Look! My name 100 is loathsome.
Look! More than that of a strong youth
    who is said to belong to one who rejects him.

Look! My name is loathsome.
Look! More than the town of a king
    that utters sedition behind his back.

SECOND CANTO: the denial of the others

To whom shall I speak today?
Brothers are bad,
    the friends of today do not love.

To whom 105 shall I speak today?
Hearts are greedy,
    everyone robs his neighbour's goods.

{To whom shall I speak today?}
Kindness has perished,
    violence rules all.

To whom shall I speak today?
One is content with evil,
    goodness is debased everywhere.

To whom shall I speak 110 today?
He who should enrage decent men by his crimes,
    is acclaimed by everyone for his evil deeds.

To whom shall I speak today?
Men plunder.
    Everyone robs his neighbour's goods.

To whom shalI I speak today?
The criminal is an intimate friend.
    The brother with whom one dealt is 115 a foe.

To whom shall I speak today?
Forgotten is the past.
    Today one does not help him who helped.

To whom shall I speak today?
Brothers are evil.
    One goes to strangers for affection.

To whom shall I speak today?
Faces are blank.
    Everyone turns his face from 120 his brothers.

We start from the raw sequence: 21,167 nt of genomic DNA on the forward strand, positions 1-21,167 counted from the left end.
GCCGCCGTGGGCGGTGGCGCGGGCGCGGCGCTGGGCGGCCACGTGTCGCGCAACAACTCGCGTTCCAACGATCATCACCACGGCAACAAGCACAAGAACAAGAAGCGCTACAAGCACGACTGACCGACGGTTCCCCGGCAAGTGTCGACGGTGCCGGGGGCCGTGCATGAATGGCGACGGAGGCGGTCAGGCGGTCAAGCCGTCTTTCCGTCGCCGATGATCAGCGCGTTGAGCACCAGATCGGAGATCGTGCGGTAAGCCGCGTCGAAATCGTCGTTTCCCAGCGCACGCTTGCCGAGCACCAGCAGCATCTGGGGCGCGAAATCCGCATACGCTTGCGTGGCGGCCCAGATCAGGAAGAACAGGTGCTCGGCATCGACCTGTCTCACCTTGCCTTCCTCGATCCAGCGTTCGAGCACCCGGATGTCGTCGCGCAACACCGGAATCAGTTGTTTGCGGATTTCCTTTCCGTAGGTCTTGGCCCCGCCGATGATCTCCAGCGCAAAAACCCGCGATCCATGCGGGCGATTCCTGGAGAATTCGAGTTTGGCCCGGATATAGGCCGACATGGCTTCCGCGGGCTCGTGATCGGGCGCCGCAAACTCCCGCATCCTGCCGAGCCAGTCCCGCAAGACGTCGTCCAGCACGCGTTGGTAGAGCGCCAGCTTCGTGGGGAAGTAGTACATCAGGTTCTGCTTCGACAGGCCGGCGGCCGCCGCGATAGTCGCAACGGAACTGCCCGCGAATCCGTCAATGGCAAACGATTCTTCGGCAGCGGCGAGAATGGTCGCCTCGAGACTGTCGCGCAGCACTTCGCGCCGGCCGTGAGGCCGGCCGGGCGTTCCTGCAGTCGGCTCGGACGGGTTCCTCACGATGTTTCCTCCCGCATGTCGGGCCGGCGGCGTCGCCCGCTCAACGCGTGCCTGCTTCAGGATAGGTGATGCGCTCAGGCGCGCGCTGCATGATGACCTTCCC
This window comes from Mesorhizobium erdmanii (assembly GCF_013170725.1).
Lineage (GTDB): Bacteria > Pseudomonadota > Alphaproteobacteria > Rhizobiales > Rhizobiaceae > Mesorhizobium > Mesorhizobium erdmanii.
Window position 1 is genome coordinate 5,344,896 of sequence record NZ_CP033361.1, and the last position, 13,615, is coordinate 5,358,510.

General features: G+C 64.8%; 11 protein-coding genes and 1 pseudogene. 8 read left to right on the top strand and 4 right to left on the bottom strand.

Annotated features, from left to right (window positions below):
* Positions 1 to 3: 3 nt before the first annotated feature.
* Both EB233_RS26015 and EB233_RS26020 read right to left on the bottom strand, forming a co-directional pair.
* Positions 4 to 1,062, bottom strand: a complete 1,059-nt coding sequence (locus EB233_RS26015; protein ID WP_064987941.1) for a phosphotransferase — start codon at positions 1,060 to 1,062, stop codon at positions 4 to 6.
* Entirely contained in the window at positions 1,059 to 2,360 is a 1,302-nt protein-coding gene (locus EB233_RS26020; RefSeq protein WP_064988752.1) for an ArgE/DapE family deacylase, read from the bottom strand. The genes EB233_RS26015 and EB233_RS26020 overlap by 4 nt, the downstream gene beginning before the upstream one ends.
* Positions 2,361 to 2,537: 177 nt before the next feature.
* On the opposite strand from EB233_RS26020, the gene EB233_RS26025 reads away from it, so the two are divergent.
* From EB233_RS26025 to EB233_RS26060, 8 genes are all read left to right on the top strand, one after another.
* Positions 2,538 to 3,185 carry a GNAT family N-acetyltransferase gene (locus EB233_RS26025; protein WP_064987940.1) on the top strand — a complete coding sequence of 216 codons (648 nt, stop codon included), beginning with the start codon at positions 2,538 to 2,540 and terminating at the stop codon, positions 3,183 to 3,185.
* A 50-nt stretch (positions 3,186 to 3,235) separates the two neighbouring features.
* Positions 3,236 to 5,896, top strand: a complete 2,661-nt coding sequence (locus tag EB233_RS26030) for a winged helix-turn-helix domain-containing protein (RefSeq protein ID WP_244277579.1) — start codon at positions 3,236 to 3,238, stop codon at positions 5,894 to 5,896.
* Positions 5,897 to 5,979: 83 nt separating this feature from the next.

To whom shall I speak today?
Hearts are greedy,
    there is no heart to put one's trust in.

To whom shall I speak today?
Gone are the just.
    The land is left over to the evildoers.

To whom shall I speak today?
One lacks an intimate.
    One resorts to darkness 125 to complain.

To whom shall I speak today?
The cheerful heart is gone
    and he with whom one walked is no more.

To whom shall I speak today?
I am burdened with grief
from lack of one who enters the heart.

To whom shall I speak today?
Wrong roams the Earth,
    130 and there is no end to it.

THIRD CANTO: the denial of life & glorification of death

Death is in front of my face today,
{like} health to the sick,
    like deliverance from detention.

Death is in front of my face today,
like the fragrance of myrrh,
    like a shelter on a windy day.

Death is in front of my face today,
135 like the fragrance of lotus,
    like sitting on the shore of drunkenness.

Death is in front of my face today,
like a well-trodden way,
    like coming home from war.

Death is in front of my face today,
like the clearing of the sky,
    as when a man grasps 140 what he did not know before.

Death is in front of my face today,
like a man's longing to see his home,
    having spent many years in captivity.

FOURTH CANTO:

In truth, he who is yonder will be a living god,
    punishing the crime of him who does it.

In truth, he who is yonder will stand in the Bark of the Sun,
    making its bounty flow 145 to the temples.

In truth, he who is yonder will be a wise man,
who cannot, when he speaks, be stopped
    from appealing to Re!

SEVENTH section

What my Ba said to me:

Throw complaint over the fence,
    you my comrade, my brother!
May you make offering upon the brazier, 150 and cling to life by the means you describe! Yet love me here, having put aside the West!

But when it is wished that you attain the West, that your body joins the earth, then I shall alight after you have become weary, and then we shall dwell together!"

Colophon: It is finished 155 from beginning to end, as it was found in writing.